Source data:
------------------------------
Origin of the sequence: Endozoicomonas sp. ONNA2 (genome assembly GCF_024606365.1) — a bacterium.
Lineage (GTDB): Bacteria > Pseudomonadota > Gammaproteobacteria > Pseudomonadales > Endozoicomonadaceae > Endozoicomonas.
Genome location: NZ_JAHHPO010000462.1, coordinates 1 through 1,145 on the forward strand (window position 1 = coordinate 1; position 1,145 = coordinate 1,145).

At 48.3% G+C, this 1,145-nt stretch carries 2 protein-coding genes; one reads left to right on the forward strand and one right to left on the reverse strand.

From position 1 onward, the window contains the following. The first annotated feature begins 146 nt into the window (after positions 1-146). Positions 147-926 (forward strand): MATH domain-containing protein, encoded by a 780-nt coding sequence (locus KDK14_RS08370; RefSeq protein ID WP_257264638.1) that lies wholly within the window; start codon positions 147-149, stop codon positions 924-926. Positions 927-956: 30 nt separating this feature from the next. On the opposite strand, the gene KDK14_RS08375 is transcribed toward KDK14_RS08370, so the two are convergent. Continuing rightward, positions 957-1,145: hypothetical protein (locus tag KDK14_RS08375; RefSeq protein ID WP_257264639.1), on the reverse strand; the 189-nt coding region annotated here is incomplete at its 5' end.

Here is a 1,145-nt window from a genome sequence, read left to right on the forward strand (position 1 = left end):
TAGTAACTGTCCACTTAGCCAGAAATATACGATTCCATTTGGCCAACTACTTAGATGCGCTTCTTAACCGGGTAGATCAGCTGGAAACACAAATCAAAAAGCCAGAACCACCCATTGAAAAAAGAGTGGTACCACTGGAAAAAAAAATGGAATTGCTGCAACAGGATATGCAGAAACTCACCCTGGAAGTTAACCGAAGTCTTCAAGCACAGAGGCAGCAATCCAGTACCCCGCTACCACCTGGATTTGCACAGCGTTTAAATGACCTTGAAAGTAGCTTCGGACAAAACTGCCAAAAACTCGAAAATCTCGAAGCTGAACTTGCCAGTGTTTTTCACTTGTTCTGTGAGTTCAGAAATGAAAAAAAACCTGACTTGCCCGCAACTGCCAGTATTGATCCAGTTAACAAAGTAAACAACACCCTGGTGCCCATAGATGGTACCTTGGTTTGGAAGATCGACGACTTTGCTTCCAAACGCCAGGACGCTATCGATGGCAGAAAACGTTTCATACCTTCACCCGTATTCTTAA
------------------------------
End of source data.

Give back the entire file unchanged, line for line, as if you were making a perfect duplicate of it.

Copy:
Origin of the sequence: Endozoicomonas sp. ONNA2 (genome assembly GCF_024606365.1) — a bacterium.
Lineage (GTDB): Bacteria > Pseudomonadota > Gammaproteobacteria > Pseudomonadales > Endozoicomonadaceae > Endozoicomonas.
Genome location: NZ_JAHHPO010000462.1, coordinates 1 through 1,145 on the forward strand (window position 1 = coordinate 1; position 1,145 = coordinate 1,145).

At 48.3% G+C, this 1,145-nt stretch carries 2 protein-coding genes; one reads left to right on the forward strand and one right to left on the reverse strand.

From position 1 onward, the window contains the following. The first annotated feature begins 146 nt into the window (after positions 1-146). Positions 147-926 (forward strand): MATH domain-containing protein, encoded by a 780-nt coding sequence (locus KDK14_RS08370; RefSeq protein ID WP_257264638.1) that lies wholly within the window; start codon positions 147-149, stop codon positions 924-926. Positions 927-956: 30 nt separating this feature from the next. On the opposite strand, the gene KDK14_RS08375 is transcribed toward KDK14_RS08370, so the two are convergent. Continuing rightward, positions 957-1,145: hypothetical protein (locus tag KDK14_RS08375; RefSeq protein ID WP_257264639.1), on the reverse strand; the 189-nt coding region annotated here is incomplete at its 5' end.

Here is a 1,145-nt window from a genome sequence, read left to right on the forward strand (position 1 = left end):
TAGTAACTGTCCACTTAGCCAGAAATATACGATTCCATTTGGCCAACTACTTAGATGCGCTTCTTAACCGGGTAGATCAGCTGGAAACACAAATCAAAAAGCCAGAACCACCCATTGAAAAAAGAGTGGTACCACTGGAAAAAAAAATGGAATTGCTGCAACAGGATATGCAGAAACTCACCCTGGAAGTTAACCGAAGTCTTCAAGCACAGAGGCAGCAATCCAGTACCCCGCTACCACCTGGATTTGCACAGCGTTTAAATGACCTTGAAAGTAGCTTCGGACAAAACTGCCAAAAACTCGAAAATCTCGAAGCTGAACTTGCCAGTGTTTTTCACTTGTTCTGTGAGTTCAGAAATGAAAAAAAACCTGACTTGCCCGCAACTGCCAGTATTGATCCAGTTAACAAAGTAAACAACACCCTGGTGCCCATAGATGGTACCTTGGTTTGGAAGATCGACGACTTTGCTTCCAAACGCCAGGACGCTATCGATGGCAGAAAACGTTTCATACCTTCACCCGTATTCTTAA